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. Last Updated: 07/27/2016

News in Brief

Hunter Linked to Bird Flu

Investigators are probing whether a man who allegedly flouted a ban on hunting wildfowl was responsible for an outbreak of bird flu in the Siberian village of Maksimovka, emergency response officials said Wednesday.

Eighty-six chickens in the village, in the Omsk region, died in recent days. Epidemiologists confirmed the cause was bird flu, though they could not yet say whether it was the deadly H5N1 strain, Omsk emergency response officials said. (AP)

Pope and Orthodox Cleric

Metropolitan Kirill, the head of external relations for the Russian Orthodox Church's Moscow Patriarchate, will meet Pope Benedict on Thursday in the Vatican, officials said Wednesday, in a move seen as advancing sometimes thorny ties between the two churches.

Kirill will be one of the most senior clerics from the Russian Orthodox Church to meet Benedict since his election in April 2005.

Vatican officials said the meeting would take place. The Russian Orthodox Church, the largest in worldwide Orthodoxy, declined repeated requests for comment. (Reuters)

Nagorno-Karabakh Peace?

WASHINGTON -- Two State Department officials said they were optimistic about the possibility of a peace agreement between Azerbaijan and Armenia over the disputed enclave of Nagorno-Karabakh.

"The two sides are closer to an agreement than they have been in the past," said Matthew Bryza, a State Department European affairs expert.

He spoke Tuesday at a meeting of the Congressional Human Rights Caucus.

A second State Department official, David Appleton, said one sign of progress is that the Azerbaijani government is asking the UN refugee agency to draw up plans for the return of the displaced to their homes once a peace deal is signed. (AP)

Lavrov on Sudan

Foreign Minister Sergei Lavrov said Wednesday that the United Nations should only take over peacekeeping in Darfur from the African Union in consultation with Sudan's government, which has been opposed to the mission.

Speaking after talks with his Sudanese counterpart, Lam Akol, Lavrov said a UN Security Council resolution passed Tuesday pressing Sudan to cooperate with the proposed UN force did not remove the need for Khartoum's consent. (AP)

Uzbeks Close 2 Churches

TASHKENT, Uzbekistan -- The Uzbek government said Wednesday that it had closed down two Protestant churches in the central city of Samarkand -- the latest in a series of moves to expel foreign-funded institutions.

A Seventh-day Adventist church and a Protestant church run by a Korean pastor have been closed down for "regular violations" of the law on religious organizations and illegal proselytizing, the Justice Ministry said.

The U.S. Commission on International Religious Freedom recently has mentioned Uzbekistan as one of the "countries of particular concern" engaged in "systematic and egregious" violation of religious rights. (AP)

AIDS Drugs Cheaper

KIEV -- Ukrainian Deputy Health Minister Valentyn Snisar said Wednesday that prices for AIDS and tuberculosis drugs have decreased 20-fold, crediting what he called effective measures to fight corruption.

Snisar claimed that corruption among top health officials under former President Leonid Kuchma, whose term ended in January 2005, led to the purchase of antiretroviral drugs at up to 27 times what they should have cost. Kuchma's decade in office was marred by corruption. (AP)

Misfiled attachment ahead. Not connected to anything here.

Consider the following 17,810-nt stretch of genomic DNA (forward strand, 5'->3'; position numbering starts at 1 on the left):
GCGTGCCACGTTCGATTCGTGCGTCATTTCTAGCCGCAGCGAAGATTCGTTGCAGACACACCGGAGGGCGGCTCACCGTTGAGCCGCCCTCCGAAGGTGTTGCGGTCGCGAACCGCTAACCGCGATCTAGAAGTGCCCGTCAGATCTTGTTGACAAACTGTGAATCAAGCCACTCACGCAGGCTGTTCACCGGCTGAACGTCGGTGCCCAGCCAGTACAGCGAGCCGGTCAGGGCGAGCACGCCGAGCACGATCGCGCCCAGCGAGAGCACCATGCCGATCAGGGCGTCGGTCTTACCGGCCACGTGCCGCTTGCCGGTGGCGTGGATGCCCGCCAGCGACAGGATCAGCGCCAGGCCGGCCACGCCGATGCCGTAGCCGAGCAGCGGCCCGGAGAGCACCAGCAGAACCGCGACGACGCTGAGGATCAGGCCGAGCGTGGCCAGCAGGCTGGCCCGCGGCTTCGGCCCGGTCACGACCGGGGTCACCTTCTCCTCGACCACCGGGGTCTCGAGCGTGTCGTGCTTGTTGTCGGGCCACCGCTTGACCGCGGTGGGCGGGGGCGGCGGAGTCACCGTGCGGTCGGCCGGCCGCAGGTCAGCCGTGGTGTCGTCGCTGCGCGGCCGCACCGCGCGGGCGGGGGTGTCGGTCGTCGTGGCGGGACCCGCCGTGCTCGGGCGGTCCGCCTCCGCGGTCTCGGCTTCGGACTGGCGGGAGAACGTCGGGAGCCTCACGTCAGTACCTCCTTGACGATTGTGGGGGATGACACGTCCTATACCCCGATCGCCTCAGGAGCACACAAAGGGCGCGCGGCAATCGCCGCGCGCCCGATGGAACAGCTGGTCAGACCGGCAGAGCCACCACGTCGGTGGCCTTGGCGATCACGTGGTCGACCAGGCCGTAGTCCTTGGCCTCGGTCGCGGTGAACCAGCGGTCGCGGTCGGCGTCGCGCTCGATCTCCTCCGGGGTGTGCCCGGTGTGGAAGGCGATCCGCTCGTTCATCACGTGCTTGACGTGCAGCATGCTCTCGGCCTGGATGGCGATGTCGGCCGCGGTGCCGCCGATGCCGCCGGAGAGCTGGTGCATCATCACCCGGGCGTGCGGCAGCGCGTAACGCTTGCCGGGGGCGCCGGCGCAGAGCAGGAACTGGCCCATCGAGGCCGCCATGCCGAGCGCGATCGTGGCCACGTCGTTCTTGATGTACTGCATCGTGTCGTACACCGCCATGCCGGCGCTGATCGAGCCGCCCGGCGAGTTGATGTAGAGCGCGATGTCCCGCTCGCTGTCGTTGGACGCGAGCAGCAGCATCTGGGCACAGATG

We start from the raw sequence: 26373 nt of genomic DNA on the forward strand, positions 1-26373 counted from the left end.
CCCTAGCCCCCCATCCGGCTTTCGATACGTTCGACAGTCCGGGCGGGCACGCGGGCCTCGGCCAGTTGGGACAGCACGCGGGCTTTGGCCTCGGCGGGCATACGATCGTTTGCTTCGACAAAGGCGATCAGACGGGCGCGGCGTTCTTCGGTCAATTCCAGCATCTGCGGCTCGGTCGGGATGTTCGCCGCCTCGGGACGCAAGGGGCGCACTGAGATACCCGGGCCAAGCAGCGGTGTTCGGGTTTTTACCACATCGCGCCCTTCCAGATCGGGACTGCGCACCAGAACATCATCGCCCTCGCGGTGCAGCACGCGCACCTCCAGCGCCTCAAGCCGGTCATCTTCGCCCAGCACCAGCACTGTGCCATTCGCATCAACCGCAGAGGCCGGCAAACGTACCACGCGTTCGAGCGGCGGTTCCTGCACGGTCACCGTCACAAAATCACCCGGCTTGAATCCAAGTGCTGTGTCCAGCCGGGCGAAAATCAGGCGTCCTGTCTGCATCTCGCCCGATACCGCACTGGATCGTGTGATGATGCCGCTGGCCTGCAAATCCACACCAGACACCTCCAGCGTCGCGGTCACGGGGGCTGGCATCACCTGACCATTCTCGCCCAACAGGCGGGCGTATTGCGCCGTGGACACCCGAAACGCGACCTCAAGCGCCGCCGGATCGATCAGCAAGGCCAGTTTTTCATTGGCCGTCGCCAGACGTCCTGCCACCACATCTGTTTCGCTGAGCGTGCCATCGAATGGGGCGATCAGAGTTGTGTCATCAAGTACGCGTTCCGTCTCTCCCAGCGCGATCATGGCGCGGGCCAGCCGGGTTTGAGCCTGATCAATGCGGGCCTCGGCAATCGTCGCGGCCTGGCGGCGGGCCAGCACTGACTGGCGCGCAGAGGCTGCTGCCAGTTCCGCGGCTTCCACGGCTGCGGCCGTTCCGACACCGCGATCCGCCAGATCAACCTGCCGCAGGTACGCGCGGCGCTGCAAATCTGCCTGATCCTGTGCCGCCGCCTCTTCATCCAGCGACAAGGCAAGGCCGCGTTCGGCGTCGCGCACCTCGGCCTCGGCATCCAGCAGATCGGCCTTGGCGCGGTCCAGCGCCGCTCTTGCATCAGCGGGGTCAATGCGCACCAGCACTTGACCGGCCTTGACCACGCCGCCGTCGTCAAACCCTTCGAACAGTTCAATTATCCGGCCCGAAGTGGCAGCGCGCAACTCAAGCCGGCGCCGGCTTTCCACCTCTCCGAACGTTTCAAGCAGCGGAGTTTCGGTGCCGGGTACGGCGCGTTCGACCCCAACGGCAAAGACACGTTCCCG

Yushchenko Seeks Coalition

KIEV -- Ukrainian President Viktor Yushchenko called on the parties engaged in coalition talks to work harder to reach an agreement, his spokeswoman said Wednesday.

Yushchenko's party has said that it wants to reunite with its 2004 Orange Revolution allies, the bloc of former Prime Minister Yulia Tymoshenko and the Socialists.

Meanwhile, Viktor Yanukovych, who leads the pro-Russian opposition party that won the most votes in the election, criticized Tymoshenko's insistence that his party only receive low-level jobs in the new government. (AP)

700 Protest in Tbilisi

TBILISI, Georgia -- About 700 opposition demonstrators marched Wednesday across the Georgian capital to denounce the government and push for its resignation.

The rally participants accused President Mikheil Saakashvili's government of manipulating the nation's courts for political purposes. The protest, which ended in front of the parliament building, was led by a woman disguised as Justice sitting backward on a donkey -- a symbol of what demonstrators said was President Mikheil Saakashvili's unfair actions and abuse of law. (AP)

U.S.-Armenia in PC Deal

YEREVAN, Armenia -- The United States and Armenia on Tuesday signed an agreement under which the U.S. Agency for International Development will finance development of a computer network for the country's police.

Anthony Godfrey, the deputy chief of mission at the U.S. Embassy in Yerevan, said the $700,000 program is aimed at creating 120 computer work stations for police throughout the country. (AP)

Trademarking Smell of Pizza

VILNIUS, Lithuania -- The aroma of a freshly baked pizza is arguably as universally recognizable as that of a newly mowed lawn or a fresh cup of coffee.

But a Lithuanian restaurant chain now wants the intellectual property rights for the scent in the small Baltic nation, saying it is linked with its pizza pies.

"Opinion polls show that many consumers in Lithuania identify the pleasure of eating pizza with our trademark," said Mindaugas Gumauskas, marketing director of Cilija. "This makes us believe that the scent of freshly baked pizza is a subject to our copyright."

Cilija, which owns dozens of pizza parlors in Lithuania and Latvia, has asked the national patent bureau to register the intellectual property rights of the scent. The agency did not comment on the trademark request. (AP)